It is "certainly possible" that the coalition government - the power-sharing arrangement between the Conservative and Liberal Democrat parties in place since 2010 - could break up before the next general election in 2015, Vince Cable has said.
The business secretary, speaking at a fringe meeting following the third day of the Liberal Democrat autumn conference, said a separation was a "sensitive" issue that had not yet been broached by senior members of either party.
But the Independent newspaper, which, along with RSA Insurance, sponsored Monday night's event, quoted Cable saying of an early split: "It's certainly possible. We are not at the stage of talking about that process. It is obviously a very sensitive one. It has got to be led by the leader. We have not yet had those conversations."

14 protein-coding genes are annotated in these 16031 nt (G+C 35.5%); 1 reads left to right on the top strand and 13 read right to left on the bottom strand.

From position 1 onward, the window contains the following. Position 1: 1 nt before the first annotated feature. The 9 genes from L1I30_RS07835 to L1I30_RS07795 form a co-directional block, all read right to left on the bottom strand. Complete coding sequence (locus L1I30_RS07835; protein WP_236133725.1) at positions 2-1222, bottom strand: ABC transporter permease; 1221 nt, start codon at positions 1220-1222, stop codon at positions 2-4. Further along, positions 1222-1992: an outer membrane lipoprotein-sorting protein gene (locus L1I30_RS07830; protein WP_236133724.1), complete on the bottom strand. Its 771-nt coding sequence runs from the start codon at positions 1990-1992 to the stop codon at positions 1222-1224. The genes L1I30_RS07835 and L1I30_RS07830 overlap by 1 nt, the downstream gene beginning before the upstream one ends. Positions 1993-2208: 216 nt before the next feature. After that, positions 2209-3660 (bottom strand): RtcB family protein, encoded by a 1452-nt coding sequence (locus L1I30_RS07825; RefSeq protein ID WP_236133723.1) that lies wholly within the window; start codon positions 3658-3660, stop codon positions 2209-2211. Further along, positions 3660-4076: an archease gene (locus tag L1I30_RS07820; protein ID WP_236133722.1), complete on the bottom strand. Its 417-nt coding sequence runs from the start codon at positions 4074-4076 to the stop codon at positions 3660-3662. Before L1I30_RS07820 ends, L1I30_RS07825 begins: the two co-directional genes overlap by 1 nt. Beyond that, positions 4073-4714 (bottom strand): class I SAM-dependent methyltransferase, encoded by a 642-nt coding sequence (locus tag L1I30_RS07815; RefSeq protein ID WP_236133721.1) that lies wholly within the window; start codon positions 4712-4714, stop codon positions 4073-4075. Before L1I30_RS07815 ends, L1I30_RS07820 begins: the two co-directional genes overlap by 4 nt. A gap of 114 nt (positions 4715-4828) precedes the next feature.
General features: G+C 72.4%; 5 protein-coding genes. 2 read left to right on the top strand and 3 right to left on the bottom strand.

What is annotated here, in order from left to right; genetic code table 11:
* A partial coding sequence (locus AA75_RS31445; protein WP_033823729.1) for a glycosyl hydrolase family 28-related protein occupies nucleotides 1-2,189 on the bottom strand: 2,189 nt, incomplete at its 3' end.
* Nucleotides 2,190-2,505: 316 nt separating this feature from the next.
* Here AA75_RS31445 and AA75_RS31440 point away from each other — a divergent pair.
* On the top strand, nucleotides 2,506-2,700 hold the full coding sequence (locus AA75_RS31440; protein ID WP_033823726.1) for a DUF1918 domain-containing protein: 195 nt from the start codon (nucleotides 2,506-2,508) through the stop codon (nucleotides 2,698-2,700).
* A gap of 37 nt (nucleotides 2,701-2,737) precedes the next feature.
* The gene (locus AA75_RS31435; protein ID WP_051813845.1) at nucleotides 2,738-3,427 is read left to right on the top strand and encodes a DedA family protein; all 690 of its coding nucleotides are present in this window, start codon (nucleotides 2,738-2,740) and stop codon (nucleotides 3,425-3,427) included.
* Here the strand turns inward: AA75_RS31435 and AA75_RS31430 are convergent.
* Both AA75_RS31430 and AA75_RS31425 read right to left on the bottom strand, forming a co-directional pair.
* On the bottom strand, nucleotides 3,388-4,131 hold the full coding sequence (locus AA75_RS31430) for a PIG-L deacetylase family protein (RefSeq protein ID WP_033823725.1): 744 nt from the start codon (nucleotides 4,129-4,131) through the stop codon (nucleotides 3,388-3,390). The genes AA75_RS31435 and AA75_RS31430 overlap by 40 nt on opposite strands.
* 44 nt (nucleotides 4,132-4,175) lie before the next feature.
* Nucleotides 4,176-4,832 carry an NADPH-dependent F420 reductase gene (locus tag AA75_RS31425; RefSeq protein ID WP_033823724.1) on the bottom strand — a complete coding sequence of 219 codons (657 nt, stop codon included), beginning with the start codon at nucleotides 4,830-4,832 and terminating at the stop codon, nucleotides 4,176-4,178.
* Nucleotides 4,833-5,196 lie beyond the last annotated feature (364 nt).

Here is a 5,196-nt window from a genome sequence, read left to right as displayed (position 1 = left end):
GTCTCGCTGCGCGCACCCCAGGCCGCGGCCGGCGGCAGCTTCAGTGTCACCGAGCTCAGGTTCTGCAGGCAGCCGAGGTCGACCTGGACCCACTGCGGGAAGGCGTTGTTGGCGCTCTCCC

Asked later on the BBC's Newsnight programme if the coalition could end in 12 months' time, Cable said: "All kind of things were possible but I'm not going to able to give you any useful information on that."
It represents the first time a senior Lib Dem party member has discussed the possibility of an early break-up of the arrangement. As recently as May, party leader and Deputy Prime Minister Nick Clegg said he "could not envisage any circumstances" in which there would be an early election.
The coalition government was established in May 2010 following a hung parliament result after the general election, which left the Conservatives some 20 seats short of a majority. It is the first coalition in the UK since the Churchill War ministry of the Second World War.
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